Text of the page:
The draft and what the guys did about it pops up intermittently. Mickey, the rock musician, gets a low number, and is drafted. Teddy, the sensitive guy who suffers from “spells” (whatever that is), gets a get-out-of-jail-free high number. Lincoln, the one carrying heavy dominating-father baggage, is in between. Russo tells us what happens to Mickey and Lincoln vis-à-vis the draft, and offers a line here and there about the war, but that’s about it for the book’s Vietnam War component.

We have yet to see a great literary treatment of “The Sixties,” and I had hoped Russo might come through in this book. But there is no Sixties literary magic here. With only a hint of the wit, great wordplay, and creative story-telling in his best fiction, Russo offers up a tepid tale of four decades of three nothing-burger guys dealing with family, female, financial, health, and mental problems. Are you yawning yet?

Russo embeds a mystery into the tale: what became of Jacy, a wild young woman who palled around with the three buddies, all of whom were, as one says, “head over heels in love” with her. However, none of the guys—well, no plot spoilers here. After learning about Jacy’s horrid home life and the slings and arrows of her engagement to a bland preppie, we wade through a giant red herring until all is revealed in the end.

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Richard Russo

Most of the critics liked the book. The main negative was that the female characters were shallowly developed. Not one review I read mentioned Russo’s almost constant use of clichés. We get Jacy, for example, not being able to “get the hang of it,” then “burst into tears.” Later, she “cried her heart out” after putting her fiancé on “an emotional roller coaster.” And then there’s Lincoln’s father looking “hale and hearty” and “full of his usual piss and vinegar.”

Russo, it appears, failed to heed that tried-and-true literary advice: Avoid clichés like the plague.

As for the dedication—to “those whose names are on the wall”—I kept waiting for its meaning to reveal itself. Finally, near the end, Mickey tells his buddies about the time he paid a visit to The Wall where he scanned “down the rows of names, section after section,” and realized he was “looking for the guy who died in my place.

–Marc Leepson

The Oath by Dennis Koller

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Dennis Koller’s The Oath (Pen Books, 336 pp. $14.99, paper; $4.99, Kindle) is an exciting and fast-moving mystery thriller. In November of 1966, Tom McGuire was shot down over North Vietnam and spent the next seven years as a prisoner of war, returning home in 1973 as part of the first group of POWS released.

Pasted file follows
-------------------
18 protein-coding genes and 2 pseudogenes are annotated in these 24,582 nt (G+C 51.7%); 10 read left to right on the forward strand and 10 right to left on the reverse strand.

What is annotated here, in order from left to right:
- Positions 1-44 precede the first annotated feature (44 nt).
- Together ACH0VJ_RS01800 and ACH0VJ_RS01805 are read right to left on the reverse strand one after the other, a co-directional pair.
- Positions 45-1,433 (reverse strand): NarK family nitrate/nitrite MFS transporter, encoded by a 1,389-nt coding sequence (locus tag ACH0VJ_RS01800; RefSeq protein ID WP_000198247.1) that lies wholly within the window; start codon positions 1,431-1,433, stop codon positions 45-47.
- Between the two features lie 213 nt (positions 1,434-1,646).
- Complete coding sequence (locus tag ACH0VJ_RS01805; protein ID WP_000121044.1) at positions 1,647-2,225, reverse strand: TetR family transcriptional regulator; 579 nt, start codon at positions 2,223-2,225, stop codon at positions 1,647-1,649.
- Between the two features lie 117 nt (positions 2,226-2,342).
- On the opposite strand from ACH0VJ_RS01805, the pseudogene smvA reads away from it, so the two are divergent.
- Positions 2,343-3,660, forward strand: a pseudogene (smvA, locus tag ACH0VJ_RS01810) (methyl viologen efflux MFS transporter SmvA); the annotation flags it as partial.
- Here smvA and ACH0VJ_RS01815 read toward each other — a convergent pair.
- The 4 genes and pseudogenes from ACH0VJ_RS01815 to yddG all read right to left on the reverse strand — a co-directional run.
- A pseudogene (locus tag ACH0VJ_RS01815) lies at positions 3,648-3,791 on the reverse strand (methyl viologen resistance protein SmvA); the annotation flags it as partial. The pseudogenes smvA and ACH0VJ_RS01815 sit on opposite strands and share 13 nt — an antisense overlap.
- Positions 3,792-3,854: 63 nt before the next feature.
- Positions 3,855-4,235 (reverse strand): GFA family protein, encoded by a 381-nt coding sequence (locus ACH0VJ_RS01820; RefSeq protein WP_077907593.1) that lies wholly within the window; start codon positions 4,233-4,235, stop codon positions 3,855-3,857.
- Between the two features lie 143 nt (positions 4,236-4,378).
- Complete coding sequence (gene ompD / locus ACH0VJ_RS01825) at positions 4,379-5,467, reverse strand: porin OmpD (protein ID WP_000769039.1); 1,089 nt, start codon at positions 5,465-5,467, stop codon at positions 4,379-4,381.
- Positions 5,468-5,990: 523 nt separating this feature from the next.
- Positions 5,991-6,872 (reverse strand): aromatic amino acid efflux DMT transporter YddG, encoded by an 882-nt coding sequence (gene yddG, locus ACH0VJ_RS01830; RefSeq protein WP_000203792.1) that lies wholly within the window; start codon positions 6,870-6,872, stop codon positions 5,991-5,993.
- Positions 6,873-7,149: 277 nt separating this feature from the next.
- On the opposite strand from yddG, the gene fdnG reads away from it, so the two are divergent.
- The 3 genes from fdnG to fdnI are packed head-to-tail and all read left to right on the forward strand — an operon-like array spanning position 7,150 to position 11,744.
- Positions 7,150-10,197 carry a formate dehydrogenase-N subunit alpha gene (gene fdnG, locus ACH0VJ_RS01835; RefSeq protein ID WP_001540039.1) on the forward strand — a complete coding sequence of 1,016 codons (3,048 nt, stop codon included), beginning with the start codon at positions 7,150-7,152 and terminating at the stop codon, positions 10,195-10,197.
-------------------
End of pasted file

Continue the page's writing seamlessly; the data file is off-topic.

In 2000 McGuire is a homicide detective in San Francisco when an award-winning columnist for the city’s largest newspaper, Ruth Wasserman, is murdered in an unusual manner. After being shot and killed at close-range, her arms were trussed behind her in a way that McGuire immediately realized was the manner used by the guards in that long-ago Hanoi prison.

McGuire soon recalls that Wasserman, while a writer for the Village Voice, along with a small group of female college students, had visited the Hanoi Hilton. While there, the women betrayed a handful of American prisoners who had slipped them scraps of paper with their Social Security numbers. Three of the men immediately paid the ultimate price for trying to get that info back to the U.S. government.

The investigation into the Wasserman murder soon uncovers the deaths of a few of the other women. All were found with their arms bound behind them. McGuire realizes the killer is likely a former POW now on a tour of murderous vengeance. Furthermore, it may be someone he knew back then. And why does the governor of California appear to be the next person on the list?

Ultimately, McGuire’s aggressive investigation leads to higher-ups in his department who then conspire to take him off the case. Unofficially, he continues and, with the help of a street informant, bulldozes his way through secret government hit squads and deadly Vietnamese gangs.

Koller pulls off a difficult task as he alternates chapters between those written in McGuire’s first-person voice, and third-person ones describing the unknown perpetrator known as “the man.”

Throughout the story the reader is forced to think about the point at which a person with antiwar views becomes a traitor. But Koller also makes you aware of the unintentional war-time bombing of civilian areas and to consider what constitutes an “immoral” military order. There’s the legacy of the My Lai massacre.